After dinner, Kennedy says that Daniel, the attractive waiter, was “el número uno” of the entire experience. “He deserves four stars. But the food is amateurish, not serious. Too many flavors, too many ingredients. What is its

raison d’être?”

Kennedy points out that among the worst problems in Mexico City restaurants is inconsistency. In many, one has to know which dishes are worth ordering, as some are good and others not. Or worse, the same dish that was sublime on Monday can be barely edible the following Wednesday. “The famous chefs have this temptation to travel around the world and appear at events,” she says. “No one’s in charge at the restaurants. They’re supposed to have a chef de cuisine but they’re not always on top of things”.

Despite all that food, Kennedy is still full of energy. She says that only other people make her feel old. “They say to me, ‘Watch out for the stairs.’ Or they can’t believe I’m going to drive to Oaxaca by myself. So I say to them, ‘Do you think I’m too old to drive?’ I can be quite aggressive when I want to.”

“Sometimes the waiters don’t even pay attention to me. They think I’m just an old bitch.” She laughs. “It doesn’t matter. If you’re demanding you’re always going to bother someone.”


While she can be a merciless critic, there are a few restaurants in Mexico City that Diana Kennedy admires. Here, her recommendations, and a few more she believes are not up to snuff.

Bistrot Charlotte (Lope de Vega 341, Polanco T 5250 4180): “It’s a very friendly place. Charlotte is always there to welcome you. The prices are fabulous. The other day I had a wonderful artichoke salad and a duck liver mousse. The portions are very generous. I had to ask for a doggie bag for the leftovers.”

Bakea (Sierra Ventana 700-5, Lomas de Chapultepec T 5520 7472): “Delicious and eclectic meals. The chef has done his basic training. He knows Spanish and French food. Everything is well seasoned. “

Contramar (Durango 200, Roma T 5514 9217): “A very high standard, very well-prepared seafood. I love the tostadas with fresh tuna.”

El Bajío (Av. Cuitláhuac 2709, Azcapotzalco T 5341 9889) “There’s nothing better than a Veracruz breakfast there.”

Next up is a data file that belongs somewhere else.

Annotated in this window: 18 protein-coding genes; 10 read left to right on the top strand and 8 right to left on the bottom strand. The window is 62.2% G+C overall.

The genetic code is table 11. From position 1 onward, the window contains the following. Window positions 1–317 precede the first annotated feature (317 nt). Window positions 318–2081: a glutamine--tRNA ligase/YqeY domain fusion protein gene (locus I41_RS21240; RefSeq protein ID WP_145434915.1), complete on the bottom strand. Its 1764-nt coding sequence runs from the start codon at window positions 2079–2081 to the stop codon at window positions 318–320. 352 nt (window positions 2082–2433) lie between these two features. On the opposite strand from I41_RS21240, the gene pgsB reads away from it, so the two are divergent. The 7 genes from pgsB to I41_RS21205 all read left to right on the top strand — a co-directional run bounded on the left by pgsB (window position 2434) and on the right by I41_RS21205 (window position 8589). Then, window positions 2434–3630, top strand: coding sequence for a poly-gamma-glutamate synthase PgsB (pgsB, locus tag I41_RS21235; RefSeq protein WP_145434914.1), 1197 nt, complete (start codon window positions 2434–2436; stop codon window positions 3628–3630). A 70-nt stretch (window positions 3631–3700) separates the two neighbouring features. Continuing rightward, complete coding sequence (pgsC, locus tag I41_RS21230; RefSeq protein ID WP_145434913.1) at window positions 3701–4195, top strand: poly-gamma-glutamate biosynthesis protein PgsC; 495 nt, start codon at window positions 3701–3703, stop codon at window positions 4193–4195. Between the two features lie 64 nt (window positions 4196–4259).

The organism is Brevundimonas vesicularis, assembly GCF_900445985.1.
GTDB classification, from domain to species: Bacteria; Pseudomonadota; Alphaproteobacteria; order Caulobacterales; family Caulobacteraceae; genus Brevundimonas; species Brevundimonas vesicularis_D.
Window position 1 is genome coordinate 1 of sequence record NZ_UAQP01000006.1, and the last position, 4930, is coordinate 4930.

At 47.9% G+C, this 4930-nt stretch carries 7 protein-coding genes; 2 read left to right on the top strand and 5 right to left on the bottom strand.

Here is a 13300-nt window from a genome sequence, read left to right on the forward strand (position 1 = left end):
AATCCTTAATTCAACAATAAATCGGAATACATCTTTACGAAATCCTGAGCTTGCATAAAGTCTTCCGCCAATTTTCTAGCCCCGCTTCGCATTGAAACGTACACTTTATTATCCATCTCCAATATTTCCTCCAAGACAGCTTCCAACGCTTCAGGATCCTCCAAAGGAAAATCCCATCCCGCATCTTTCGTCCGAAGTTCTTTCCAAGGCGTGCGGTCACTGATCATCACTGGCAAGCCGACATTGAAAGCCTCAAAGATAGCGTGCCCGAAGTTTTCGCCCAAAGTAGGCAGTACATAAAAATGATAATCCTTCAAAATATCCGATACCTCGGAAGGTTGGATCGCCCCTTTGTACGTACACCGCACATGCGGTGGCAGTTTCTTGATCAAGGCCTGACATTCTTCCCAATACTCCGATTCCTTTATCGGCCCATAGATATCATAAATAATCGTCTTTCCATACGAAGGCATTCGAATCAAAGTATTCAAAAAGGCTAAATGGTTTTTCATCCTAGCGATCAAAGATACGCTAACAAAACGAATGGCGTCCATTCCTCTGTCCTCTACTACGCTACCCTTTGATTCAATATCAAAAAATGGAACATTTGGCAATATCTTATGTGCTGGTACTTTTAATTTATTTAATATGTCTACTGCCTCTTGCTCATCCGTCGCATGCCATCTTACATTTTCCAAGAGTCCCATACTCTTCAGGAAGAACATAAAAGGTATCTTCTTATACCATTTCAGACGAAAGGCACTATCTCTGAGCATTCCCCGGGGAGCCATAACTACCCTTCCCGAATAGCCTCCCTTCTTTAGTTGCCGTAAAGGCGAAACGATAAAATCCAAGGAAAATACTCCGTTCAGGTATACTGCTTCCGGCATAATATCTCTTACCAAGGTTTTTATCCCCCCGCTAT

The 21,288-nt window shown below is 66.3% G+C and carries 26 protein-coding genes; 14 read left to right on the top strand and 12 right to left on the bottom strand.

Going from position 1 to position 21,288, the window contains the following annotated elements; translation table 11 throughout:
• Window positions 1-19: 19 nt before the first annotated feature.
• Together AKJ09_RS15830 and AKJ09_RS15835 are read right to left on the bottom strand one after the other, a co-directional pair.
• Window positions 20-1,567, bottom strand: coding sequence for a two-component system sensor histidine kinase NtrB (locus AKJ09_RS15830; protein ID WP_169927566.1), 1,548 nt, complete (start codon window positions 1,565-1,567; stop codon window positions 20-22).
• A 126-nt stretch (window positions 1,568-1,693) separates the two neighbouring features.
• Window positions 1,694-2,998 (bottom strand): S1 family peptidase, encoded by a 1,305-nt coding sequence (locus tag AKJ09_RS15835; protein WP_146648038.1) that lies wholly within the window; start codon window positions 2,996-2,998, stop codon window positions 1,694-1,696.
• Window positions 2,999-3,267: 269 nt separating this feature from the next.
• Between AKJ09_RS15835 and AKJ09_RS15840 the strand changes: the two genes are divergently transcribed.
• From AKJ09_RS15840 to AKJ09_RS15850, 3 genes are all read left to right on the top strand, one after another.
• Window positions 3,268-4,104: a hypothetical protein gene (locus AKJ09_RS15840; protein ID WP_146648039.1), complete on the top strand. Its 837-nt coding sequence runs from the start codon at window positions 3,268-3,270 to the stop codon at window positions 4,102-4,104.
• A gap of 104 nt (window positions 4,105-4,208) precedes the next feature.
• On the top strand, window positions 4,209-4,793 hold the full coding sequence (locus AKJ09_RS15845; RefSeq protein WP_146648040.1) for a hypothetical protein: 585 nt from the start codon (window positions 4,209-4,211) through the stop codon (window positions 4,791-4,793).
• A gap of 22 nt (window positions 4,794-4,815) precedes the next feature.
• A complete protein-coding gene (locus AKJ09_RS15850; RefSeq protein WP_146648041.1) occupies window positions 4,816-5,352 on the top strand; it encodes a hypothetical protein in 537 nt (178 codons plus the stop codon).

El Cardenal (Hotel Sheraton Centro Histórico, Avenida Juárez 70, T 5518 6632). “Very honest, very authentic.”.

Rincón Argentino (Mazaryk 177, Polanco T 5254 8775): “Rigorously professoinal. The steaks are extraordinary. And I love the empanadas with cheese and chile strips.”

L’Olivier (Presidente Mazaryk 49, Polanco T 5545 3133) : “I love the atmosphere and the open kitchen, and the way they throw foie gras on top of everything. I’ve had an excellent fish there. Sometimes they’re a bit careless. It’s better at night than in the afternoon.”

Izote (Presidente Mazaryk 513, Polanco T 5280 1265): “The tamales are a joke. The venison dzik is a horrible distortion of what it ought to be. They gave me a poblano chile that was raw, stuffed with squash flowers, but you couldn’t taste it because of something in the tomato sauce. When I was there, the chef, Patricia Quintana, was away. Who knows if it’s better when she’s around?”

Pujol (Francisco Petrarca 254, Polanco T 5545 4111): “Beautiful, with good ideas and attractive presentation. They need to work on intensifying the flavors.”

Bistrot Mosaico (Michoacán 10, Condesa T 5584 2932): “I had the worst piece of quiche there. At another table they were eating a Moroccan plate that looked good.”

Tezka (Amberes 78, Zona Rosa T 5228 9918 ext. 5067): “It’s fantastic, if you’re not hungry. They do all those experiments that the Spanish chefs love to do. The technique is marvelous and the dishes are works of art. But only if you’re not hungry.”


Posted in — David Lida @ 7:05 pm @ March 21, 2008